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Connecting the Voices of People across Kaduna and Southeast State

Connecting the Voices of people across Kaduna and Southeast State is an endline evaluation report for the Voice to the People (V2P) project which was implemented in Kaduna state and all the 5 states in southeast Nigeria. This document presents key findings of the successes and challenges form V2P and makes tangible recommendations for the implementation of similar governance programmes and interventions from the lessons learnt. The study was carried out in four of the project states (Anambra, Ebonyi, Imo and Kaduna States) covering 16 local government areas (LGAs) and 41 communities involving different categories - community leader, member of a community group, community facilitator and community member without a community function (i.e. an ordinary community member).

Doing Accountability Differently - Voice to the People, Nigeria

Exploring practice and results of Christian Aid’s Voice to the People Programme in Anambra State, Nigeria. Enhancing accountable governance has long been a major concern of development programming, but matching this interest with change that is both sustainable and replicable at multiple levels has not been easily achieved. Recent studies suggest that accountability initiatives will only work if they take local power relations into account, and that the limited traction attained to date could be kick-started with a strategy geared towards vertically integrated accountability. To that end, Voice to the People (V2P) has taken a power-aware approach that enabled collaboration amongst community-level, local government and state-level actors and vertical integration of advances at each stage, making it an instructive case study for replicating and scaling up effective accountability programming. Drawing on focus groups and interviews with key informants and a review of project documents, this paper reflects on the lessons that can be learned from V2P, a programme funded by the UK Department for International Development (DFID) and implemented by Christian Aid in partnership with local organisations in Anambra State, Nigeria.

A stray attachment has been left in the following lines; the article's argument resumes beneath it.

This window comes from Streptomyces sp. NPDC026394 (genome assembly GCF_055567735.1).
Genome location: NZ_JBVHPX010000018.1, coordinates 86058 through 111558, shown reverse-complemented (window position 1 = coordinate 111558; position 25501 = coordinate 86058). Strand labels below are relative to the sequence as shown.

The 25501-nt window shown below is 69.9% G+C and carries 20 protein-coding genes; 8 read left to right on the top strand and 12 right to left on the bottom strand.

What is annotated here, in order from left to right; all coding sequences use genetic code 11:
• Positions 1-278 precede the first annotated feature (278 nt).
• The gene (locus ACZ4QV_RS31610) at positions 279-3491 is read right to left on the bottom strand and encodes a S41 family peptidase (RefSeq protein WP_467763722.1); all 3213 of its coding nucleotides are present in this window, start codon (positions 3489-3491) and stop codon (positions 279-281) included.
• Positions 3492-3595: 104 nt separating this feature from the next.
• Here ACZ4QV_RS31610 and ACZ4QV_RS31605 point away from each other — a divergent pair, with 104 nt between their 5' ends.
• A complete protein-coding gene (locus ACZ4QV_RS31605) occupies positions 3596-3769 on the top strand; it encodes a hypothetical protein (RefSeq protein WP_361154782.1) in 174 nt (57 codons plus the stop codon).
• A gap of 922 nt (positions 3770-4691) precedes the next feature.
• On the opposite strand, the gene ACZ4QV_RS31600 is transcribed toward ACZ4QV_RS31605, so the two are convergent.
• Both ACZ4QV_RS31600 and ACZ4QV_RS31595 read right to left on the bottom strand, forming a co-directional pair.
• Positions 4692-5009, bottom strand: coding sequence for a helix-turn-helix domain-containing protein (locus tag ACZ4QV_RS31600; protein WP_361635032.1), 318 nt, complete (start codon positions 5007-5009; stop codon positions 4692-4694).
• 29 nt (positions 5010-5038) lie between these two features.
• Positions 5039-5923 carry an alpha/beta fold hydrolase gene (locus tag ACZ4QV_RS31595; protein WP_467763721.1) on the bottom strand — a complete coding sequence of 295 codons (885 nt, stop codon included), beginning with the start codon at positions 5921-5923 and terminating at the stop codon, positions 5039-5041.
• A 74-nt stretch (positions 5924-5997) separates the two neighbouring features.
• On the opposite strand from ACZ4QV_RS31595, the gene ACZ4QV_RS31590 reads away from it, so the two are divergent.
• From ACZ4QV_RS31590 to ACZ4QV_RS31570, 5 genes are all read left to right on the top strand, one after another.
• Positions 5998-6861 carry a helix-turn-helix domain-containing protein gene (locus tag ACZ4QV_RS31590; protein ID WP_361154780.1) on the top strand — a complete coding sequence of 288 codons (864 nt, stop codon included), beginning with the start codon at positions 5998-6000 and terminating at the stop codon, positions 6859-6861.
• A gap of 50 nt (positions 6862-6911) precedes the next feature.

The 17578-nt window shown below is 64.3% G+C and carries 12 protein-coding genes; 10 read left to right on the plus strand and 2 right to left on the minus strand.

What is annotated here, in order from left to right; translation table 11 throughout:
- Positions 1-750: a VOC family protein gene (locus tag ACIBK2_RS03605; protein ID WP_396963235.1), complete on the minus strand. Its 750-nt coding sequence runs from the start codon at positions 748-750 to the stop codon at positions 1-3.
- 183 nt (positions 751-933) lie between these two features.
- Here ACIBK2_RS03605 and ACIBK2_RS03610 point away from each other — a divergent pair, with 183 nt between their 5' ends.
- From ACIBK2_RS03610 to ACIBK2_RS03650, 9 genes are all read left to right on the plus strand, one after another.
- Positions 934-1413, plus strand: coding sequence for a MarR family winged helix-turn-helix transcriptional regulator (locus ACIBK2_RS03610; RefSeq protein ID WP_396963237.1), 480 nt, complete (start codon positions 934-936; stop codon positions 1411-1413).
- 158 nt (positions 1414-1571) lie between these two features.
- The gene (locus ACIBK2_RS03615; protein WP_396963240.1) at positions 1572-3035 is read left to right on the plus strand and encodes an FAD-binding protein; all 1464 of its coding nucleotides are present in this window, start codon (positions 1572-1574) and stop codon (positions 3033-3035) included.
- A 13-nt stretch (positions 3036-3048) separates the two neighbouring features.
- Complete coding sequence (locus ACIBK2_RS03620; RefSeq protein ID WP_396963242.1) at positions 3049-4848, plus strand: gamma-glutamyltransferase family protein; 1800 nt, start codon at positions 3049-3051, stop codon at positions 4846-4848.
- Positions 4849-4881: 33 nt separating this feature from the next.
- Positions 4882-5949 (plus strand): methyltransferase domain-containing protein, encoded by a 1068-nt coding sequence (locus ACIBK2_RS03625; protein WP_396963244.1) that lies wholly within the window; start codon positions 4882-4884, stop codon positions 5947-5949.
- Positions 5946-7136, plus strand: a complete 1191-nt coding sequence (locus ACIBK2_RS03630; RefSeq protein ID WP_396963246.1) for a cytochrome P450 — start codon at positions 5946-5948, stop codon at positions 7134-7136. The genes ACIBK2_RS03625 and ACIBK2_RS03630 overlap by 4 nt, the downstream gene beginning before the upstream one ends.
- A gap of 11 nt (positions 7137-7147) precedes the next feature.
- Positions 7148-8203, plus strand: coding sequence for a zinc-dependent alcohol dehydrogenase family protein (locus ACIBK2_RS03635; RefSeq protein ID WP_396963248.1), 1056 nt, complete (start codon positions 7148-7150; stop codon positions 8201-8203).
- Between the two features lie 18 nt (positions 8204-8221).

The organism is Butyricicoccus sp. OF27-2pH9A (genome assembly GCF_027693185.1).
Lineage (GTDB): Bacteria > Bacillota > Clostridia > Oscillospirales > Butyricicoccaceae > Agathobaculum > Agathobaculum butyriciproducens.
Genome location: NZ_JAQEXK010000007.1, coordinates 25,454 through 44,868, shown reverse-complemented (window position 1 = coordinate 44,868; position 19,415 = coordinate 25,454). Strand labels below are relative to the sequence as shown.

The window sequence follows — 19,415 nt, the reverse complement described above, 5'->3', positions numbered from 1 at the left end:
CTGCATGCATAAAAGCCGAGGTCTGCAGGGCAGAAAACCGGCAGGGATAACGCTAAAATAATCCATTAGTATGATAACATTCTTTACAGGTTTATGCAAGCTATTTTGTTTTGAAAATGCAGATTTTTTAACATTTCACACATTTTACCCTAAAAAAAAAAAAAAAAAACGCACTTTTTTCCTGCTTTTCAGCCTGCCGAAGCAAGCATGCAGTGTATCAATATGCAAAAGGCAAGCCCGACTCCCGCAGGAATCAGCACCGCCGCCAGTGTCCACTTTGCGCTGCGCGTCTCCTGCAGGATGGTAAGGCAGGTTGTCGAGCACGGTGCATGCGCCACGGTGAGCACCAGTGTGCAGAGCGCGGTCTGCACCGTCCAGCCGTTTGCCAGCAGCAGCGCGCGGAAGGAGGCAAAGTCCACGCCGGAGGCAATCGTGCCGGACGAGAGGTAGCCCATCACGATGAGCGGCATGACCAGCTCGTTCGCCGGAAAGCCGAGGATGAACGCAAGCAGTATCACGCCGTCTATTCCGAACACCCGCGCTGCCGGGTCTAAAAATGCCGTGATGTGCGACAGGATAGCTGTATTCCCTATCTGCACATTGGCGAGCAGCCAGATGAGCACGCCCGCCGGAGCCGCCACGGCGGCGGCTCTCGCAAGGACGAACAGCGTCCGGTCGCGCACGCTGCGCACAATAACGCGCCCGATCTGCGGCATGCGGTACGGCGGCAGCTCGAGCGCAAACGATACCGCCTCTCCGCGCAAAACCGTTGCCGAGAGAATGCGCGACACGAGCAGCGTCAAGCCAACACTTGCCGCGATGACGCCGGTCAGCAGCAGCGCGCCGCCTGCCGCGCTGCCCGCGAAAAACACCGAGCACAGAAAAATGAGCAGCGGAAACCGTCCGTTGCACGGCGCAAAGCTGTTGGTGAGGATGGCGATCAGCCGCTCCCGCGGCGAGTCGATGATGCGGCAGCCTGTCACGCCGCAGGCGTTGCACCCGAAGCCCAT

LPRR: action learning research

In order for productive learning to occur within the context of this project, monitoring practices must be robust and go beyond collecting data against indicators. This is especially important within a resilience context, as the pre-emptive baseline measurement that is usually used for measuring progress/success is not desirable here. Instead, an ‘outcome harvesting’ approach is more practical, as it does not measure progress towards predetermined outcomes or objectives, but rather collects evidence of what has been achieved, and works backward to determine whether and how the project or intervention contributed to the change. Within the LPRR project there is a need for rigorous evaluation, which balances accountability and learning. Given the ever-evolving evidence base of ‘what works under what conditions’ coupled with the need to demonstrate quality, impactful programming in both upwards and downwards accountability, these types of robust evaluations are essential. In order to ensure learning and accountability are achieved through evaluations, they must be well-planned and budgeted for. This is where the role of the learning strand comes in; by recognising that learning is essential at the outset, it enables it to be included within the design of the project.

Low-carbon development in South Asia: leapfrogging to a green future

The report gives examples of the potential for low-carbon energy in Bangladesh, India, Nepal and Pakistan.